A leading tourism and travel compensation lawyer has launched his own probe on the death of gambler Shane Dixon on a P&O ship, claiming the death was “immoral and illegal”.

Carter Capner Law director Peter Carter alleges recent P&O Cruises passenger accounts of being incentivised to gamble while intoxicated and then prevented from disembarking due to unpaid casino debts are alarming.

He was promised to help former passengers seek legal recourse, and says some have already contacted him.

The revelations from passengers and others followed the tragic death of father of three Dixon who allegedly jumped overboard from P&O’s Pacific Adventure on May 6 after reportedly losing thousands of dollars over two nights in the ship’s casino.

Cruise Passenger contacted the NSW Gaming Minister Robert Harris. But his office reported he was powerless to act as the vessel was in international waters and not covered by strict laws governing credit and gaming.

Carter Capner Law director Peter Carter, who is also a former national president of the Australian Lawyers Alliance, said P&O’s conduct is arguably misleading and deceptive, and that preventing passengers and their relatives from disembarking is unlawful.

“Providing free alcohol, offering free cruises for those who gamble more, and allowing automatic credit are all examples of egregious conduct.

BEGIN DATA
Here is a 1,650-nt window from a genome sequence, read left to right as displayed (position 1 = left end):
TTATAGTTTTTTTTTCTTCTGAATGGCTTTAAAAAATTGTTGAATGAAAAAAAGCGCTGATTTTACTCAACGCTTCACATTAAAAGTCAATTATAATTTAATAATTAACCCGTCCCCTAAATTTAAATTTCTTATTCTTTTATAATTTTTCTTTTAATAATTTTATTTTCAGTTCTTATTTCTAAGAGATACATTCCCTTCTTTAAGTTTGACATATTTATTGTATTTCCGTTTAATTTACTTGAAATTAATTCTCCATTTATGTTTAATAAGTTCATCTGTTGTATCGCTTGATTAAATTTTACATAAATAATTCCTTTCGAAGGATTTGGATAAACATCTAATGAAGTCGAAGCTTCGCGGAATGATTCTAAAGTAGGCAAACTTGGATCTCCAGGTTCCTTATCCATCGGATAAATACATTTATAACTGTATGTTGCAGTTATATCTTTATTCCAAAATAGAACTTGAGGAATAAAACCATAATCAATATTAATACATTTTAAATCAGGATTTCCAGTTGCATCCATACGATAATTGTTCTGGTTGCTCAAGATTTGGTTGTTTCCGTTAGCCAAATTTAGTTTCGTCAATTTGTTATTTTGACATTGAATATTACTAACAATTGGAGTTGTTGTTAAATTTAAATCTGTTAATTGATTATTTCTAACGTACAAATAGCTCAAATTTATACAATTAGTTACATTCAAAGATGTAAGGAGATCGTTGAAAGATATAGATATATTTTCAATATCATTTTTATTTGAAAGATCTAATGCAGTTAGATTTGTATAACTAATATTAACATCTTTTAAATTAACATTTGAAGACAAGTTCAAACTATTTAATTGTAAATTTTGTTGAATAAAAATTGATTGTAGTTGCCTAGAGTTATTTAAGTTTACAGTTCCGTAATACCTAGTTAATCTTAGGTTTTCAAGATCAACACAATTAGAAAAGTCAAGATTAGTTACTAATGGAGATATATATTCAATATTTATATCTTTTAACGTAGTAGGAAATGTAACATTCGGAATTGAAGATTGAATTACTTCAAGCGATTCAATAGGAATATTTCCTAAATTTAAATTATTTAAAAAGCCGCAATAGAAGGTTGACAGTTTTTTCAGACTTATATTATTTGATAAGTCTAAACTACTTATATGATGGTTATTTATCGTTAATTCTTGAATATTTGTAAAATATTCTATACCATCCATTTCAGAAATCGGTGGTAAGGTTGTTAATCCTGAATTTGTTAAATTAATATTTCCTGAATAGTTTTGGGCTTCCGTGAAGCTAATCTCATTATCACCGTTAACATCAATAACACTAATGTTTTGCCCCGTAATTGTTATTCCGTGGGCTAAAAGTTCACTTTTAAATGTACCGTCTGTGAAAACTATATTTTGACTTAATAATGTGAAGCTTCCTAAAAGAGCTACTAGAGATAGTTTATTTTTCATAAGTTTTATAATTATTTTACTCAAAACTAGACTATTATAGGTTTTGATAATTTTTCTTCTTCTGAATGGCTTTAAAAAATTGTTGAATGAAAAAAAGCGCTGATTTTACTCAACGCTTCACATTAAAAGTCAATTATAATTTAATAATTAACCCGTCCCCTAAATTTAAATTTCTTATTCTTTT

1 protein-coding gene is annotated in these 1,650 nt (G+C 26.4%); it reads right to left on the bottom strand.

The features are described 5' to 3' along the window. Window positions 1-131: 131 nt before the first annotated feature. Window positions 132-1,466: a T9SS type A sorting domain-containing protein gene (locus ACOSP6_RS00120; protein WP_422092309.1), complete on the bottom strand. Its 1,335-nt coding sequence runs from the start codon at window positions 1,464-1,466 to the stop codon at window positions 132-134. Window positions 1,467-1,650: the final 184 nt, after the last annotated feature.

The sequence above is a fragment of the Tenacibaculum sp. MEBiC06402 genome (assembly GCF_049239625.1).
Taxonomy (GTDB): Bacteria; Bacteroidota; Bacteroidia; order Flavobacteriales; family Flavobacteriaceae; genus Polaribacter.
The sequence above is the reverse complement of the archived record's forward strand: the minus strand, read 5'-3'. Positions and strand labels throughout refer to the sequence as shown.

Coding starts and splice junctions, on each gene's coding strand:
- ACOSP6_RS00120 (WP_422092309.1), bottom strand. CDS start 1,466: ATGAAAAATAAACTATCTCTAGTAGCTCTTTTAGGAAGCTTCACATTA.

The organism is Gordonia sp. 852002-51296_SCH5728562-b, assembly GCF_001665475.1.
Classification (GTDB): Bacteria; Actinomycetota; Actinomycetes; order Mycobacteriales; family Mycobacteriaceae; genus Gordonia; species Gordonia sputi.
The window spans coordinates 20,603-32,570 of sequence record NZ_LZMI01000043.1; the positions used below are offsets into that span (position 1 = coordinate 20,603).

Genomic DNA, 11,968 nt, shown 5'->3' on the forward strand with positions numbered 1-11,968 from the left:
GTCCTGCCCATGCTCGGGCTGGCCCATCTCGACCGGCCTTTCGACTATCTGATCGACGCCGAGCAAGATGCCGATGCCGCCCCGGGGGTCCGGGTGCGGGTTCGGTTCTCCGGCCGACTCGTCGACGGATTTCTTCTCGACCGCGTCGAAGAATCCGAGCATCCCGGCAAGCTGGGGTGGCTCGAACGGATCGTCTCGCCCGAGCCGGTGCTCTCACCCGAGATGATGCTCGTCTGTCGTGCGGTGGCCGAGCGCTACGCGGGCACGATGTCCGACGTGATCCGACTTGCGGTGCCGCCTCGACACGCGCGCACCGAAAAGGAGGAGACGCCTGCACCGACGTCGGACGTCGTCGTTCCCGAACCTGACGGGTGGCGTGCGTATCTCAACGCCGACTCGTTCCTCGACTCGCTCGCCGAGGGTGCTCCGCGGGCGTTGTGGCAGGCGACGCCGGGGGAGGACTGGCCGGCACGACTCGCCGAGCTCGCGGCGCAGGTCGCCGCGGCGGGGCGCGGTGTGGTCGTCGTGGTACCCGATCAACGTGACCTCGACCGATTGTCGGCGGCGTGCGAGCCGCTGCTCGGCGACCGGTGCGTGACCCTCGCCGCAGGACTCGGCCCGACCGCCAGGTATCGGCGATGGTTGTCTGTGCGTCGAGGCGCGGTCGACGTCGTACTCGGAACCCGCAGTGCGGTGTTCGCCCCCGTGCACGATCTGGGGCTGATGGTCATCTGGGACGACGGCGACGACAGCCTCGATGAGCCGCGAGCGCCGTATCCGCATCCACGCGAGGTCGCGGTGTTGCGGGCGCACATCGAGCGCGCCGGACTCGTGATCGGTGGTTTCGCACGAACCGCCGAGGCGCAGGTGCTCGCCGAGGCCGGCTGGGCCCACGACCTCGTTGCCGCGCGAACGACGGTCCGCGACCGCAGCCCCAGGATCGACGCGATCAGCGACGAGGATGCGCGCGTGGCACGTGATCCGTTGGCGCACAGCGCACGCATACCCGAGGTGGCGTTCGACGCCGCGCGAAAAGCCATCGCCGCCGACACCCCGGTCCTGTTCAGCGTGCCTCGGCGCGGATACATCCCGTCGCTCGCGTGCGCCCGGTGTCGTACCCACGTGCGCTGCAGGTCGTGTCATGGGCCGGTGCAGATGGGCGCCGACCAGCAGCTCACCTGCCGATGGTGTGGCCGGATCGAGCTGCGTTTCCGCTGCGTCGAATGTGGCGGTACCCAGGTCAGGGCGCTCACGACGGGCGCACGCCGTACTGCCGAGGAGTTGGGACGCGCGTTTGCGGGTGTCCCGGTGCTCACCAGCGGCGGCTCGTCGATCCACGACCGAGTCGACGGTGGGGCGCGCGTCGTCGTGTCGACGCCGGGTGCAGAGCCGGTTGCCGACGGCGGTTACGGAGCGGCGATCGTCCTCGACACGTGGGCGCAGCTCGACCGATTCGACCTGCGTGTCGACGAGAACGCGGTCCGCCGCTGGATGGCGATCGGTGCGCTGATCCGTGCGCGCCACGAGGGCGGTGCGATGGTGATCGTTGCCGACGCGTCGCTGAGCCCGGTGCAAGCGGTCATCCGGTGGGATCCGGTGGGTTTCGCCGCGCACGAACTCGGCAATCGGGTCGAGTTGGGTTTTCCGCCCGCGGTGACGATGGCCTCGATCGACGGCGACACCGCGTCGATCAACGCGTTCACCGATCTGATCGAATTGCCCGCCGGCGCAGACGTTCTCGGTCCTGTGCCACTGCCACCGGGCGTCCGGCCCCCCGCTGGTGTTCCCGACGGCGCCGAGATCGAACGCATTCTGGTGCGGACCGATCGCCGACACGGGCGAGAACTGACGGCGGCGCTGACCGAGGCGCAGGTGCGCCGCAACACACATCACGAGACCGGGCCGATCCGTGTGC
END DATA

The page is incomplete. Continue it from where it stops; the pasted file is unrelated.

“Most would agree that this is immoral and unconscionable, but whatever label you use, it is definitely offensive,” he said.

Mr Carter said none of these actions are generally allowed in Australian venues.

Pacific Adventure
Pacific Adventure is set to arrive in Hobart after being turned away from New Zealand.

They are adults, but…

“I accept that these passengers are adults and choose to gamble knowing the risk, but we are talking about practices that prey on vulnerabilities and actively incentivise people to lose money.

“Then strong-arm tactics are engaged to recover the debt.”

He also warned P&O that it is illegal to detain people for a debt and that significant compensation is payable for doing so.

“The practice of preventing passengers and their families from leaving the ship and interrogating them – even for short periods – while in an Australian port is against the law.

“A cruise line must allow a passenger to leave and follow up any debt through a court if necessary,” he explained.

Mr Carter said his firm has commenced an investigation into the practices and for the recovery of financial losses incurred by former passengers and damages for unlawful imprisonment.

“There may be legal recourse in a variety of ways and passengers who have been affected have a right to consider this.

“Cruising can be a wonderful holiday but passengers expect a safe and enjoyable cruise without becoming the victim of exploitative practices.

P&O replies

“It would be inappropriate to comment on the tragic death of a guest while a Coroner’s investigation is carried out,” the line said.

“We have Responsible Conduct of Gaming Policies in place on all P&O ships and take those policies seriously. We are cooperating fully with the Coroner’s investigation.”

National Gambling Helpline: 1800 858 858

Lifeline: 13 11 14 or lifeline.org.au